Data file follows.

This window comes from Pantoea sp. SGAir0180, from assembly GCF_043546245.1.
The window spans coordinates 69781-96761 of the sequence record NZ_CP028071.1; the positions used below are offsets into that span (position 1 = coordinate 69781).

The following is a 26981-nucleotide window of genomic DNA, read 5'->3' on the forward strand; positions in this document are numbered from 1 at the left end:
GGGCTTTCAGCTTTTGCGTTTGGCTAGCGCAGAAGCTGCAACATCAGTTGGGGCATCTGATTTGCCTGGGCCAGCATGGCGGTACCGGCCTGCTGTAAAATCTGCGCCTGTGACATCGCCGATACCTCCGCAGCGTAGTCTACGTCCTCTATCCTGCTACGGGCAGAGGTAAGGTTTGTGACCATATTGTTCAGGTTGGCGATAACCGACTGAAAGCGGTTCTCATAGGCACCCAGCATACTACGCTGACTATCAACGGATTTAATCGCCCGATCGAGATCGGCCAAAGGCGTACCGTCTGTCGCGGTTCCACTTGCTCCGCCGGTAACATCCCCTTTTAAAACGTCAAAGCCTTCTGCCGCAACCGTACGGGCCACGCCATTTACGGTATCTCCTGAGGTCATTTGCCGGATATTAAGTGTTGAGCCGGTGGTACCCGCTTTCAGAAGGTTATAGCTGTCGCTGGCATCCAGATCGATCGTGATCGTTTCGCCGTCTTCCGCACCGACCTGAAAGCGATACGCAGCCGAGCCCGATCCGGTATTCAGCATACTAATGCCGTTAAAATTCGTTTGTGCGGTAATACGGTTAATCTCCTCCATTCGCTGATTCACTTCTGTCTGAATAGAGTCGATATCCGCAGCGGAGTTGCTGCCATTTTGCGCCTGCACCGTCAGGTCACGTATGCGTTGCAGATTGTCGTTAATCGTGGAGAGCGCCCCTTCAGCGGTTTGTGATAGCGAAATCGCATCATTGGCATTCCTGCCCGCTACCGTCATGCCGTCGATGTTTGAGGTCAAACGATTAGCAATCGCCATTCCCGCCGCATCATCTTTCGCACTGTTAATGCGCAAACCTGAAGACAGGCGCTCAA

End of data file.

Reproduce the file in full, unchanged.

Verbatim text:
This window comes from Pantoea sp. SGAir0180, from assembly GCF_043546245.1.
The window spans coordinates 69781-96761 of the sequence record NZ_CP028071.1; the positions used below are offsets into that span (position 1 = coordinate 69781).

The following is a 26981-nucleotide window of genomic DNA, read 5'->3' on the forward strand; positions in this document are numbered from 1 at the left end:
GGGCTTTCAGCTTTTGCGTTTGGCTAGCGCAGAAGCTGCAACATCAGTTGGGGCATCTGATTTGCCTGGGCCAGCATGGCGGTACCGGCCTGCTGTAAAATCTGCGCCTGTGACATCGCCGATACCTCCGCAGCGTAGTCTACGTCCTCTATCCTGCTACGGGCAGAGGTAAGGTTTGTGACCATATTGTTCAGGTTGGCGATAACCGACTGAAAGCGGTTCTCATAGGCACCCAGCATACTACGCTGACTATCAACGGATTTAATCGCCCGATCGAGATCGGCCAAAGGCGTACCGTCTGTCGCGGTTCCACTTGCTCCGCCGGTAACATCCCCTTTTAAAACGTCAAAGCCTTCTGCCGCAACCGTACGGGCCACGCCATTTACGGTATCTCCTGAGGTCATTTGCCGGATATTAAGTGTTGAGCCGGTGGTACCCGCTTTCAGAAGGTTATAGCTGTCGCTGGCATCCAGATCGATCGTGATCGTTTCGCCGTCTTCCGCACCGACCTGAAAGCGATACGCAGCCGAGCCCGATCCGGTATTCAGCATACTAATGCCGTTAAAATTCGTTTGTGCGGTAATACGGTTAATCTCCTCCATTCGCTGATTCACTTCTGTCTGAATAGAGTCGATATCCGCAGCGGAGTTGCTGCCATTTTGCGCCTGCACCGTCAGGTCACGTATGCGTTGCAGATTGTCGTTAATCGTGGAGAGCGCCCCTTCAGCGGTTTGTGATAGCGAAATCGCATCATTGGCATTCCTGCCCGCTACCGTCATGCCGTCGATGTTTGAGGTCAAACGATTAGCAATCGCCATTCCCGCCGCATCATCTTTCGCACTGTTAATGCGCAAACCTGAAGACAGGCGCTCAA